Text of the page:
Back in the day when turntables were belt driven and the crossfader hadn’t been invented, DJs had to practice to push the boundaries with their kit. The Adventures of Grandmaster Flash on the Wheels of Steel, which was recorded in 1981, is a testament that practice makes perfect. Even though we have moved through precision turntables and mixers to digital DJing and a host of controllers, it still does not mean you can rest on your laurels. DJs have a huge arsenal of tricks and tips they can use, although that said the music selection still remains paramount. For example a simple method any DJ can apply when mixing two tracks is to reduce the bass on the outgoing track so that new track maintains the momentum whilst the existing melody continues to overlap. As a DJ your music taste may dictate your style, hip hop DJs scratch, deep house and nu disco DJs use the various kills switches and trims. Nevertheless there are many more tools you can employ that Grandmaster Flash and co would have killed for 35 years ago, so use them. The best thing any DJ can do to improve is to become totally comfortable with their equipment and know it inside out. It might mean fouling up practice mixes and taking a few steps back, but trial and error will be worth it. DJ equipment is as simple or complex as you want it to be, so if you do not fancy trying out every switch and control on your equipment don’t feel free the pressure to do so. Even by just spending more time with your music and equipment will bring familiarity and help identity what tracks work well together and which ones don’t. As the old saying goes, “fail to prepare, you are preparing to fail.”
Go to a music festival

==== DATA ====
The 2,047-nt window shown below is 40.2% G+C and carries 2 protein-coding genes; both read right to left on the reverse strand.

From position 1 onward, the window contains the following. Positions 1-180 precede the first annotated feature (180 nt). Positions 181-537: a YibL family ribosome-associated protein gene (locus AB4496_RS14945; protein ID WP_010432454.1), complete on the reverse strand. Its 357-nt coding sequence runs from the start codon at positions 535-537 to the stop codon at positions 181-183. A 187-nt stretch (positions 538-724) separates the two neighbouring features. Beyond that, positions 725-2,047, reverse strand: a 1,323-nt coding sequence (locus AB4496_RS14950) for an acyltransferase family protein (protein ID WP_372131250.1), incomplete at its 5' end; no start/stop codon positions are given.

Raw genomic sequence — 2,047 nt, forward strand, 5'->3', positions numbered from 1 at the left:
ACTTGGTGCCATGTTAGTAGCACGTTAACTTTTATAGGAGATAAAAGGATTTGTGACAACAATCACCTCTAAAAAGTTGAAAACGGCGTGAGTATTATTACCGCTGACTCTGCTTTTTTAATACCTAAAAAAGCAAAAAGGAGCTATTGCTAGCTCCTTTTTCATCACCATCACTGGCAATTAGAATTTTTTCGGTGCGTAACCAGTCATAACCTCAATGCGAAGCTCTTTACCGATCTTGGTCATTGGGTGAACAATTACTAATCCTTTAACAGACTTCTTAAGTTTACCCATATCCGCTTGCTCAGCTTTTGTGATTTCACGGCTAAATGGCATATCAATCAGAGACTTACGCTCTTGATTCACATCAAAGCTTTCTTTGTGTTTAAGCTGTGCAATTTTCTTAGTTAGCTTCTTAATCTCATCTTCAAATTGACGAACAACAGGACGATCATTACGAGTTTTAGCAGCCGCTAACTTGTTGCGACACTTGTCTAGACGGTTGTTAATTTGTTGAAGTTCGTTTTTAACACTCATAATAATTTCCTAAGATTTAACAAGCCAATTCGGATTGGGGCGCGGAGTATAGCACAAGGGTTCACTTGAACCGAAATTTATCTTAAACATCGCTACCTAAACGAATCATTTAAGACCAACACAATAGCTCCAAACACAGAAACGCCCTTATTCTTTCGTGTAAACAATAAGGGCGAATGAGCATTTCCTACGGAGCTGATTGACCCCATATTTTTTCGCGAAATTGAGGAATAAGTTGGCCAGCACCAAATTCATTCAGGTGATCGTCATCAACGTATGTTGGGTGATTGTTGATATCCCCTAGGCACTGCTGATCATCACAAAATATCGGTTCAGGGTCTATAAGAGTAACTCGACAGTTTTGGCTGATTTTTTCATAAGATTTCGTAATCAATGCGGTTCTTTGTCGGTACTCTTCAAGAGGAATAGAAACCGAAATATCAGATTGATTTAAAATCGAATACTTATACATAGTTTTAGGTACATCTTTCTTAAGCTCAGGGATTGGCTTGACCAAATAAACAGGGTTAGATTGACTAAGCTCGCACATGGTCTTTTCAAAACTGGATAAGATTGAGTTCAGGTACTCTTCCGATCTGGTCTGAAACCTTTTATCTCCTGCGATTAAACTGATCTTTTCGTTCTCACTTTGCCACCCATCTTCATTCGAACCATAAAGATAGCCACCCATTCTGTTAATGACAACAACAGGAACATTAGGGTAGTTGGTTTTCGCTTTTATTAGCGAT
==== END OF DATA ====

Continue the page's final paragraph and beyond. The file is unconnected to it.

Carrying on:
It was 1994 when dance music finally broke down the fences and made itself known at the Glastonbury Festival, thankfully I was there to witness it. The following years saw dance and electronic music slowly chip away at the festival scene with specialist dance and electronic music festivals such as Creamfields, Big Chill and Global Gathering leading the way. Festivals have moved on a lot in the last two decades and now host some of the cream of the dance music scene with their very own stages. From the big hitters of Glastonbury to Bestival to the smaller dance-centric parties of Lost Village and Wildlife there are plenty to chose from. There may also be opportunities to DJ at a festival if you act now, many festivals are shaping their line ups as I write, so if you see one you like send them an email, you can only try. That said competition is fierce and most acts for festivals are usually booked, but some of the smaller, local festivals are always on the lookout for filler and small tent DJs. Certainly there is a lot to be said about DJing outdoors or in a tent, and given how short the British Summer Time lasts, it can be very special. Whilst going to a festival might not be for all music fans, as not everyone like tents and portaloos, it can be a brilliant way to spend a few days outside. Dance music lovers may always have the nightclub or music room as their home, but festivals offer an incredible opportunity to hear diverse and groundbreaking music, often in a beautiful setting. So if you haven’t been to a festival, maybe this is the year to make it a resolution to do so. Another great resolution is to try Trackhunter to find your new music